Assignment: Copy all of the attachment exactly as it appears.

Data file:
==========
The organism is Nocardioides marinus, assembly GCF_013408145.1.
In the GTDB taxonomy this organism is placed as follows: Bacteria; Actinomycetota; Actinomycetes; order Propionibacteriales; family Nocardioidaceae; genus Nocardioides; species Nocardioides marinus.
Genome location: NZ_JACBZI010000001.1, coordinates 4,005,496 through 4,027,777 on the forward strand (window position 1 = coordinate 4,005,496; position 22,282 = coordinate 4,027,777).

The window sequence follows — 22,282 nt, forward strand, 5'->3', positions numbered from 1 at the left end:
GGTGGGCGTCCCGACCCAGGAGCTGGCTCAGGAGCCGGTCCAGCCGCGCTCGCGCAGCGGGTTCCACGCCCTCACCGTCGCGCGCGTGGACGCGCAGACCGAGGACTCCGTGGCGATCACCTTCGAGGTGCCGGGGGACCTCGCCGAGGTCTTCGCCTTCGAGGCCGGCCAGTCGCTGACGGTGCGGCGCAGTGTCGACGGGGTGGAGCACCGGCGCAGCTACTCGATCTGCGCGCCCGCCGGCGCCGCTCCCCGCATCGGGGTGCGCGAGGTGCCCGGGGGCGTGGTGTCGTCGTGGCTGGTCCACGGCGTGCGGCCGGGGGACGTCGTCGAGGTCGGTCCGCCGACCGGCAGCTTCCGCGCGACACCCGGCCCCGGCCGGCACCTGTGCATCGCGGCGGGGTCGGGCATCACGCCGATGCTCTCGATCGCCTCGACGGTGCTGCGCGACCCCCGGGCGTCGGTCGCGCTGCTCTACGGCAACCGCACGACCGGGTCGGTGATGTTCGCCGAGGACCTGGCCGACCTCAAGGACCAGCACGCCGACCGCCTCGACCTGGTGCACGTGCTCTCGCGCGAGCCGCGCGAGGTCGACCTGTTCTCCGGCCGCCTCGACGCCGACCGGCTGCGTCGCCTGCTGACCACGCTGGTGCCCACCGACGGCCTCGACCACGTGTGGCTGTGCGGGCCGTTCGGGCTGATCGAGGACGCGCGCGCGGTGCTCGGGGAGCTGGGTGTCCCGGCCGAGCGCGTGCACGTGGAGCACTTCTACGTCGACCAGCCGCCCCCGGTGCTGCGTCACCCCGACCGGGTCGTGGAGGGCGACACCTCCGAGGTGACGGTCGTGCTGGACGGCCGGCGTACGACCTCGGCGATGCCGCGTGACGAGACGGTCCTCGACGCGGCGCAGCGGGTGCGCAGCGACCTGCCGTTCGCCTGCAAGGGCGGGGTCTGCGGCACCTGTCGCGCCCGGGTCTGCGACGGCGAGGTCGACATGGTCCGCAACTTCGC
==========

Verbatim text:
The organism is Nocardioides marinus, assembly GCF_013408145.1.
In the GTDB taxonomy this organism is placed as follows: Bacteria; Actinomycetota; Actinomycetes; order Propionibacteriales; family Nocardioidaceae; genus Nocardioides; species Nocardioides marinus.
Genome location: NZ_JACBZI010000001.1, coordinates 4,005,496 through 4,027,777 on the forward strand (window position 1 = coordinate 4,005,496; position 22,282 = coordinate 4,027,777).

The window sequence follows — 22,282 nt, forward strand, 5'->3', positions numbered from 1 at the left end:
GGTGGGCGTCCCGACCCAGGAGCTGGCTCAGGAGCCGGTCCAGCCGCGCTCGCGCAGCGGGTTCCACGCCCTCACCGTCGCGCGCGTGGACGCGCAGACCGAGGACTCCGTGGCGATCACCTTCGAGGTGCCGGGGGACCTCGCCGAGGTCTTCGCCTTCGAGGCCGGCCAGTCGCTGACGGTGCGGCGCAGTGTCGACGGGGTGGAGCACCGGCGCAGCTACTCGATCTGCGCGCCCGCCGGCGCCGCTCCCCGCATCGGGGTGCGCGAGGTGCCCGGGGGCGTGGTGTCGTCGTGGCTGGTCCACGGCGTGCGGCCGGGGGACGTCGTCGAGGTCGGTCCGCCGACCGGCAGCTTCCGCGCGACACCCGGCCCCGGCCGGCACCTGTGCATCGCGGCGGGGTCGGGCATCACGCCGATGCTCTCGATCGCCTCGACGGTGCTGCGCGACCCCCGGGCGTCGGTCGCGCTGCTCTACGGCAACCGCACGACCGGGTCGGTGATGTTCGCCGAGGACCTGGCCGACCTCAAGGACCAGCACGCCGACCGCCTCGACCTGGTGCACGTGCTCTCGCGCGAGCCGCGCGAGGTCGACCTGTTCTCCGGCCGCCTCGACGCCGACCGGCTGCGTCGCCTGCTGACCACGCTGGTGCCCACCGACGGCCTCGACCACGTGTGGCTGTGCGGGCCGTTCGGGCTGATCGAGGACGCGCGCGCGGTGCTCGGGGAGCTGGGTGTCCCGGCCGAGCGCGTGCACGTGGAGCACTTCTACGTCGACCAGCCGCCCCCGGTGCTGCGTCACCCCGACCGGGTCGTGGAGGGCGACACCTCCGAGGTGACGGTCGTGCTGGACGGCCGGCGTACGACCTCGGCGATGCCGCGTGACGAGACGGTCCTCGACGCGGCGCAGCGGGTGCGCAGCGACCTGCCGTTCGCCTGCAAGGGCGGGGTCTGCGGCACCTGTCGCGCCCGGGTCTGCGACGGCGAGGTCGACATGGTCCGCAACTTCGC